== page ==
For body composition analysis the rats were killed by decapitation. The skull, thorax and abdominal cavity were incised and the gut was cleaned of undigested food. The carcasses were dried in an oven maintained at 60°C for 2 weeks, after which they were homogenized. Carcass fat content was measured by the Soxhlet fat extraction method using petroleum-ether (Entenman, 1957). Body water content was determined by subtracting the weight of the animal after the 2 weeks in the oven to the weight prior to this. The fat free dry mass (FFDM) was calculated as the fat mass subtracted from the dry homogenate.

Blood Parameters

Blood was collected on ice (in EDTA- or heparin-coated tubes) and centrifuged at 4°C at 3000 rpm in a microcentrifuge. Serum and plasma were then kept at -20°C until analyzed. For a complete list of metabolites, hormones analyzed and the provenance of kits, see Table 1.


Table 1. Assay kits for metabolites, hormones, and cytokines.

RT-PCR in Epididymal/Inguinal White Adipose Tissue (EWAT/IWAT) and Liver

Total RNA was isolated as previously described (Arsenijevic et al., 1997). The RNA was then treated with DNase, after which it was reverse transcribed (Promega). Thereafter we ran a RT-PCR (iQ cycler Bio-Rad). Each sample was normalized to its cyclophilin value. For the list of primers used and their sources, see Table 2. Samples were incubated in the iCycler instrument (BioRad, iCycler iQ, Version 3.1.7050) for an initial denaturation at 95°C for 3 min, followed by 40 cycles of amplification. Each cycle consisted of 95°C for 10 s, 60 or 62°C for 45 s, and finally 95, 55, and 95°C for 1 min each. Green I fluorescence emission was determined after each cycle. The relative amount of each mRNA was quantified by using the iCycler software. Amplification of specific transcripts was confirmed by melting curve profiles generated at the end of each run. Cyclophilin was used as the control for each study and the relative quantification for a given gene was normalized to cyclophilin mRNA values. Note that as representative of subcutaneous white adipose tissue (SWAT) we used inguinal fat (IWAT) for PCR, western blot and other analysis.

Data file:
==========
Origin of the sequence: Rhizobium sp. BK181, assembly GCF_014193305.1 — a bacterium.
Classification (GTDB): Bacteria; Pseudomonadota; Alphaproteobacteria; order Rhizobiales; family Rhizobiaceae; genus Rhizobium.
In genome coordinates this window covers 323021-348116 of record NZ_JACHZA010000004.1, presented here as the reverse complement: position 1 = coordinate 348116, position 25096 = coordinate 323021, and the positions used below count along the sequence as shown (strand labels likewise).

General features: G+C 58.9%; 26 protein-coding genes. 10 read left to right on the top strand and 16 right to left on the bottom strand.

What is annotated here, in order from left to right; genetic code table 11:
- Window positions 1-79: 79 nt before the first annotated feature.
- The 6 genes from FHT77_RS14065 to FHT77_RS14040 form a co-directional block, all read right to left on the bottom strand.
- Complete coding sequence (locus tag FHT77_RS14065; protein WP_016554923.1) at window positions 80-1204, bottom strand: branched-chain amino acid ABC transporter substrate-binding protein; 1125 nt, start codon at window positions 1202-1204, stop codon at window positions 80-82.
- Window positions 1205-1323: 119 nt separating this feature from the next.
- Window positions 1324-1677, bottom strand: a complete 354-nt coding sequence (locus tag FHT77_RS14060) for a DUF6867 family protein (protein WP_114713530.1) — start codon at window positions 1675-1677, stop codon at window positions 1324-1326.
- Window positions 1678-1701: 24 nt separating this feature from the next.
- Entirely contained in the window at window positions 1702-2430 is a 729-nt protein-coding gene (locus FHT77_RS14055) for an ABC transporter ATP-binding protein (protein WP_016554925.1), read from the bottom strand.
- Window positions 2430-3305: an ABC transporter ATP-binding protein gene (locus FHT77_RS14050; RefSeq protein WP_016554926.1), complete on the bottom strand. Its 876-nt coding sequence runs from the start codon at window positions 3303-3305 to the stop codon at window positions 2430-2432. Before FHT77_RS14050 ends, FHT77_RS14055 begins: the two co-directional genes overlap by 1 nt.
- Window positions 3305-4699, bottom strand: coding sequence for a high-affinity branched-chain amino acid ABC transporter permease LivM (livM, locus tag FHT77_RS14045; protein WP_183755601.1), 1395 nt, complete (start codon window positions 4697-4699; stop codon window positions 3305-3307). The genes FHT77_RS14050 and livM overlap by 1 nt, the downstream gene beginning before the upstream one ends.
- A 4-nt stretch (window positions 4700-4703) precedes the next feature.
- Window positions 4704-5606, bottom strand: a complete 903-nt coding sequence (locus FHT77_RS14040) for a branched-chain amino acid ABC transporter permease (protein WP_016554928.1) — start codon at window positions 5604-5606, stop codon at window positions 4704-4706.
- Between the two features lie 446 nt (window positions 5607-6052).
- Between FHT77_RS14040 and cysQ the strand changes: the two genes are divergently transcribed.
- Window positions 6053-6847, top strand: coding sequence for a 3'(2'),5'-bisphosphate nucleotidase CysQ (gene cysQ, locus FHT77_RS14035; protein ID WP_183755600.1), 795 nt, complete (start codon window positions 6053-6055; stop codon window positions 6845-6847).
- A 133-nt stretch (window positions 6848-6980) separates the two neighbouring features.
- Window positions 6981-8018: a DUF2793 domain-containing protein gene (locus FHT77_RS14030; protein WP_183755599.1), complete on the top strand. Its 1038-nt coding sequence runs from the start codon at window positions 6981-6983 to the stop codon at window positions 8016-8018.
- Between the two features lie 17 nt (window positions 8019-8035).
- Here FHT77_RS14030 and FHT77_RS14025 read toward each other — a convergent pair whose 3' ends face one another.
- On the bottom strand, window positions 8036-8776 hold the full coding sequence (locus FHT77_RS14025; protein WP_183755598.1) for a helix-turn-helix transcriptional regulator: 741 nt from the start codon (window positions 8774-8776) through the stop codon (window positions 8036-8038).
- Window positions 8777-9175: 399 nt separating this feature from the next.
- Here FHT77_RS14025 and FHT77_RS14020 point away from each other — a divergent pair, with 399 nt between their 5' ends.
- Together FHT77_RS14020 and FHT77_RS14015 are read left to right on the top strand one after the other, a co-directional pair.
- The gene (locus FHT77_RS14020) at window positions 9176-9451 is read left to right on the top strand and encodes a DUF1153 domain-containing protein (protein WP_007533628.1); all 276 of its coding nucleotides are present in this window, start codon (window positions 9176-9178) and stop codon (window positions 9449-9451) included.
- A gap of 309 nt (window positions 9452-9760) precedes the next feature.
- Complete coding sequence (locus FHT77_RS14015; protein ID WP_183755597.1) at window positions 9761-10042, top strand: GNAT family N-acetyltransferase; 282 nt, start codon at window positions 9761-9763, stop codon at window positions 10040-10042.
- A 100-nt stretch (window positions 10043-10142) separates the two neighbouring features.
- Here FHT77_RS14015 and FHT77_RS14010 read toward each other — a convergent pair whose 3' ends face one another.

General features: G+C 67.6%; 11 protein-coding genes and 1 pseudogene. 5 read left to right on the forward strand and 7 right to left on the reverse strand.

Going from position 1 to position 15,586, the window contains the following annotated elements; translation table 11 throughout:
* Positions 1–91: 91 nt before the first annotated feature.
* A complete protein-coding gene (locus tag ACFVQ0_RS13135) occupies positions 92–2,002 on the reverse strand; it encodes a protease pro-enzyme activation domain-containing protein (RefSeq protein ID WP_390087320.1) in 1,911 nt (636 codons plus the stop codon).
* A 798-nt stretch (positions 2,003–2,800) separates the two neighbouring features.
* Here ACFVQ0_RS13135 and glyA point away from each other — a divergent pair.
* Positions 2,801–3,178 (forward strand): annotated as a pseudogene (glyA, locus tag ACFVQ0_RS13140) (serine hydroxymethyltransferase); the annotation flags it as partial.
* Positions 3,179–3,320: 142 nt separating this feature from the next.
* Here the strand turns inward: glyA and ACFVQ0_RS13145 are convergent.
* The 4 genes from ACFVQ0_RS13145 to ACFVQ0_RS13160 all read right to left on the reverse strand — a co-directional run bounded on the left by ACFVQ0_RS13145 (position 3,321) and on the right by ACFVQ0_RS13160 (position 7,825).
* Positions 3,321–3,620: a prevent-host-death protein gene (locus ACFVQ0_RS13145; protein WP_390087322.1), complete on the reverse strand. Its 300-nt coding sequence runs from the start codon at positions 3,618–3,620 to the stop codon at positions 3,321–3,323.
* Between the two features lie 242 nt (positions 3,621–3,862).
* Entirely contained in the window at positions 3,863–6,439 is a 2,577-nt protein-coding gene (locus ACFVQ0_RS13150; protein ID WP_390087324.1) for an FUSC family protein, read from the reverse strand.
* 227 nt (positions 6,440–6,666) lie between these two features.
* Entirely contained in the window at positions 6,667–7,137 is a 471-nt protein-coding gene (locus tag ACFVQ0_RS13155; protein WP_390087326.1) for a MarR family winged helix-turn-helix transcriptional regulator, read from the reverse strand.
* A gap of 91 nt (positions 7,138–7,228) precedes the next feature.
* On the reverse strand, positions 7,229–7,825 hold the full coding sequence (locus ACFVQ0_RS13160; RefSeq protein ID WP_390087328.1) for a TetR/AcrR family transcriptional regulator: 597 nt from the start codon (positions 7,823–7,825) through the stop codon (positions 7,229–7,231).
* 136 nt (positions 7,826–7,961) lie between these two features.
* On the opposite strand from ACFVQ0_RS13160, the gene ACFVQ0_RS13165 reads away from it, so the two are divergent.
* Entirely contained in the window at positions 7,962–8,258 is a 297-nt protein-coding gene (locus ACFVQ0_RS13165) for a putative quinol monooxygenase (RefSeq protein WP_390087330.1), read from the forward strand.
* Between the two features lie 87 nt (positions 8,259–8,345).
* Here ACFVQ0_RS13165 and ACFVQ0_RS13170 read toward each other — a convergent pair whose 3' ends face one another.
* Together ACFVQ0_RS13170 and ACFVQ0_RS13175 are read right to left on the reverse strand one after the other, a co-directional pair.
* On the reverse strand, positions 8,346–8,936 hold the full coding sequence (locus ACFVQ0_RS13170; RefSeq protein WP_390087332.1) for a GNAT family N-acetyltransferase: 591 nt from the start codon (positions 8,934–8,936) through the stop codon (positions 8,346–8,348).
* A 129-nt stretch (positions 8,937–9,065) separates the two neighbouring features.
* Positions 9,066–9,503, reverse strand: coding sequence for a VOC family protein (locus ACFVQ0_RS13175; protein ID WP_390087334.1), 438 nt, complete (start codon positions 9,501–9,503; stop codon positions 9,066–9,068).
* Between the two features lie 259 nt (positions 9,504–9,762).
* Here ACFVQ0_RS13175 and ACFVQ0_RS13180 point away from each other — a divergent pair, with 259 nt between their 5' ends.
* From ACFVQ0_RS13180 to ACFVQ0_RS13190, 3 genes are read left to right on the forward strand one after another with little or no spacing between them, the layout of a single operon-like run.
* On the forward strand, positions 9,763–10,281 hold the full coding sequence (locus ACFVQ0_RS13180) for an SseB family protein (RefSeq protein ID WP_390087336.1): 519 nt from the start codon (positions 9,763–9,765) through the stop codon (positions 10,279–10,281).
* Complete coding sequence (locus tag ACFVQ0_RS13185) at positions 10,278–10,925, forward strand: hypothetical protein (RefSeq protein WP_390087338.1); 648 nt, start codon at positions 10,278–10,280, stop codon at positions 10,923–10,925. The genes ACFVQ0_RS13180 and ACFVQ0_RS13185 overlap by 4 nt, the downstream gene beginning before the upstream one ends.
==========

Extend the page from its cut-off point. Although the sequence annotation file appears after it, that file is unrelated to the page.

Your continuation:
Table 2. RT-PCR primers.

Western Blot Analysis

Western blots on protein extracts from pulverized tissue were performed as previously described (De Bilbao et al., 2009). Protein samples were loaded at 30 μg/20 μl, after migration proteins were transferred by semi-dry transfer (De Bilbao et al., 2009). Membranes were pre-incubated with 1% casein (Vectorlab), then incubated 2 h with primary antibody uncoupling protein-1 (UCP1) dilution 1/5000 (cat. no. UCP11, Alpha Diagnostics), SIRT1 dilution 1/200 (sc-19857, Santa Cruz), FXR 1/200 dilution (sc-13063, Santa Cruz), and beta-actin dilution 1/1000 (Cat No. 4970—Cell Signaling). Secondary antibody LI-COR anti-rabbit (1/15000) or anti-goat (1/15000) were used to detect bands (De Bilbao et al., 2009). The signals were visualized with the use of Odyssey Infrared Imaging System (LI-COR Biosciences, Bad Homburg, Germany).

Lipogenic Enzyme Activity Assays

Fatty acid synthase (FAS) activity was measured according to a method described by Penicaud et al. (1991). The frozen white adipose tissue pads were homogenized on ice in four volumes of freshly prepared polyethylene glycol buffer, pH 7.3 (100 mmol/l KH2PO4, 5 mmol/l EDTA, and 1.5 mg/ml glutathione in reduced form). After centrifugation, these extracts were assayed using 15 μl of extract in 1.7 ml of FAS buffer (50 mmol/l K-phosphate stock solution, pH 6.8, and 0.1 mg/ml NADPH) and using a spectrophotometer set at 340 nm and 37°C. The readings were performed by sequentially adding 15 μl of extract in 1.7 ml of FAS buffer to the cuvettes, followed by 10 μl of 7.5 mmol/l acetyl-CoA, and followed by 10 μl of 8 mg/ml malonyl-CoA.

Circulating Cytokines and Markers of Immune Activation

Rat serum ELISA assays for interleukin (IL)1α, IL1β, IL1Receptor Antagonist (IL1RA), erythropoietin (EPO) and C-reactive protein (CRP) were purchased from R&D, Abingdon, OX14 3NB, UK. Other cytokine ELISA kits were purchased from eBioscience, San Diego, CA 92121, USA, including IL4, IL6, IL10, tumour necrosis factor alpha (TNFα), interferon-gamma (IFNγ) and granulocyte macrophage colony stimulating factor (GM-CSF). Acylation stimulating protein (ASP) was measured by ELISA from MyBiosource. Serum Neopterin, a by-product specific of IFNγ activated macrophages, was also determined by ELISA (IBL Toronto, ON, M3J 2N5, Canada). For a complete list of cytokines and provenance see Table 1.

Cytokine Levels in Tissues